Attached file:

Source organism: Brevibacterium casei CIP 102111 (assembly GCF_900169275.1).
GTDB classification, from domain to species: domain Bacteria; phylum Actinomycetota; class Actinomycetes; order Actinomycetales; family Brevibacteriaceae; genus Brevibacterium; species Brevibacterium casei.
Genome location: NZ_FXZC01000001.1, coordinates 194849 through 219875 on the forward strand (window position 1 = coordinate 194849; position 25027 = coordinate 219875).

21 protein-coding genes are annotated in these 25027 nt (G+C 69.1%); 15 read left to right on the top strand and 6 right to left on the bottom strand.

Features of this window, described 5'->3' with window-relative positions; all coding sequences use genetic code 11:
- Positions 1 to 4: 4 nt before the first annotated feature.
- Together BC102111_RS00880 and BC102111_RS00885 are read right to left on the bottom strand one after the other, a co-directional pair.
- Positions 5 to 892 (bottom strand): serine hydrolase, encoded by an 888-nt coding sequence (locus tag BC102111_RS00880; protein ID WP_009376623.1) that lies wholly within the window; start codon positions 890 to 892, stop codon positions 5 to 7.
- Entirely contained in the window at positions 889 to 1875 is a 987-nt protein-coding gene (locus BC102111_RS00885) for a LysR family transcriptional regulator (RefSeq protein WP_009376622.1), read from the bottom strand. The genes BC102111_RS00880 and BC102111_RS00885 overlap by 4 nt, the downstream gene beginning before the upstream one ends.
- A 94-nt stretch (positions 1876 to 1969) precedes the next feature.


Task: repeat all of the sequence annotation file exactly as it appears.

Source organism: Brevibacterium casei CIP 102111 (assembly GCF_900169275.1).
GTDB classification, from domain to species: domain Bacteria; phylum Actinomycetota; class Actinomycetes; order Actinomycetales; family Brevibacteriaceae; genus Brevibacterium; species Brevibacterium casei.
Genome location: NZ_FXZC01000001.1, coordinates 194849 through 219875 on the forward strand (window position 1 = coordinate 194849; position 25027 = coordinate 219875).

21 protein-coding genes are annotated in these 25027 nt (G+C 69.1%); 15 read left to right on the top strand and 6 right to left on the bottom strand.

Features of this window, described 5'->3' with window-relative positions; all coding sequences use genetic code 11:
- Positions 1 to 4: 4 nt before the first annotated feature.
- Together BC102111_RS00880 and BC102111_RS00885 are read right to left on the bottom strand one after the other, a co-directional pair.
- Positions 5 to 892 (bottom strand): serine hydrolase, encoded by an 888-nt coding sequence (locus tag BC102111_RS00880; protein ID WP_009376623.1) that lies wholly within the window; start codon positions 890 to 892, stop codon positions 5 to 7.
- Entirely contained in the window at positions 889 to 1875 is a 987-nt protein-coding gene (locus BC102111_RS00885) for a LysR family transcriptional regulator (RefSeq protein WP_009376622.1), read from the bottom strand. The genes BC102111_RS00880 and BC102111_RS00885 overlap by 4 nt, the downstream gene beginning before the upstream one ends.
- A 94-nt stretch (positions 1876 to 1969) precedes the next feature.